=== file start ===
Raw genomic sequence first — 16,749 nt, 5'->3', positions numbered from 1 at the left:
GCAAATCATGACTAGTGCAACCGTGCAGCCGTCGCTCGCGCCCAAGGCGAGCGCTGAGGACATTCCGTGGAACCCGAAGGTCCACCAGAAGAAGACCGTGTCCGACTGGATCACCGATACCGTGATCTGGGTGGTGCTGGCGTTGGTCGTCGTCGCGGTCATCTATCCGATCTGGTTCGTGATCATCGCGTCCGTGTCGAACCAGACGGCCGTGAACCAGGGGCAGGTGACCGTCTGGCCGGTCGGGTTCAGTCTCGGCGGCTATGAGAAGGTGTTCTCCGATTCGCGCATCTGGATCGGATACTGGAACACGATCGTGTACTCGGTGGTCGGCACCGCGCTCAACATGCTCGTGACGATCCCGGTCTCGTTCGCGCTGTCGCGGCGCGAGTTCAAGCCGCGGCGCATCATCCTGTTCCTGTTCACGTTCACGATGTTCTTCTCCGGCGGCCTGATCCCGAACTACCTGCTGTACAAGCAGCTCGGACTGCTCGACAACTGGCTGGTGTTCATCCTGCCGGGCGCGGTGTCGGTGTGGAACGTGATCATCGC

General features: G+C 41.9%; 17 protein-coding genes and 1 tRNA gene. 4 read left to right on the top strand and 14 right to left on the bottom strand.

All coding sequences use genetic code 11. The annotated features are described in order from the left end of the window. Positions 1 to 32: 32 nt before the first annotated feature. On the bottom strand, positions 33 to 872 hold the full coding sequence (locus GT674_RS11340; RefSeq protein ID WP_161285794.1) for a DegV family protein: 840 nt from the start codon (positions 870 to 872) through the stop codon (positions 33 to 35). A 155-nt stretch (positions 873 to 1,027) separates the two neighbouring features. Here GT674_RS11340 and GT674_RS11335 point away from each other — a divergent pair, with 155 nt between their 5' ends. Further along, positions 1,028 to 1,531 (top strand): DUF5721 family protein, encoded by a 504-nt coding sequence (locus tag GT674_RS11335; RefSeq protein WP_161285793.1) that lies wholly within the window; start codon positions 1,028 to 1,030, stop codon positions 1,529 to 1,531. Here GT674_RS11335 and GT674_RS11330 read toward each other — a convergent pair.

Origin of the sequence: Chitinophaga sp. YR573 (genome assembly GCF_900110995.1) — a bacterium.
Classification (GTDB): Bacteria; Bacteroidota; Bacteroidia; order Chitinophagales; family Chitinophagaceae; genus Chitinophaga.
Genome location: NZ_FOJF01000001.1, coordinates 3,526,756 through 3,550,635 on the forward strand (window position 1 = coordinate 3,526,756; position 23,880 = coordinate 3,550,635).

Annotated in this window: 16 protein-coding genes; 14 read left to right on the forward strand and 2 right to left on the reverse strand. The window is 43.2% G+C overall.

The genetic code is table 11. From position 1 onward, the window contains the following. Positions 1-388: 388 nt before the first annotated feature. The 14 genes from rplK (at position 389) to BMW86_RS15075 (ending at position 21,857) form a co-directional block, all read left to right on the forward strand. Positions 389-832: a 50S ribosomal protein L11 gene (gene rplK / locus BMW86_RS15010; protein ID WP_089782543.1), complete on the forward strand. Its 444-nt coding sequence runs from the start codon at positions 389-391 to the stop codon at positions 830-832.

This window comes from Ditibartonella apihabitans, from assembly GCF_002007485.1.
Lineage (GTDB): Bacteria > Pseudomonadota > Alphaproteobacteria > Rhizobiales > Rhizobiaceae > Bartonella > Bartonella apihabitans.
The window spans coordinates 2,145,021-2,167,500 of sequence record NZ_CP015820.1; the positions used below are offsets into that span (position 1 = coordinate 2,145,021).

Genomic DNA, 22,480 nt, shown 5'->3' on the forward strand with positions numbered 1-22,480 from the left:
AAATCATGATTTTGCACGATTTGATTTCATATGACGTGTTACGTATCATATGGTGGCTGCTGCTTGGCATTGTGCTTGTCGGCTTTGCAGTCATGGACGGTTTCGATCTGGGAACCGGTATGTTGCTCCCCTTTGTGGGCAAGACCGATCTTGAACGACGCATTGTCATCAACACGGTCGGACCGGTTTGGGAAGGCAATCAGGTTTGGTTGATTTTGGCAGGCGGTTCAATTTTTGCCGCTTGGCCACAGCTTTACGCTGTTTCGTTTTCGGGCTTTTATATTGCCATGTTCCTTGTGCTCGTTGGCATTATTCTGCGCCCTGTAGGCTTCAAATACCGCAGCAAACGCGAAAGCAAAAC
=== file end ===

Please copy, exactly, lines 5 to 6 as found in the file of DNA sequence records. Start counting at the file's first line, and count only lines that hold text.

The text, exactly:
Origin of the sequence: Chitinophaga sp. YR573 (genome assembly GCF_900110995.1) — a bacterium.
Classification (GTDB): Bacteria; Bacteroidota; Bacteroidia; order Chitinophagales; family Chitinophagaceae; genus Chitinophaga.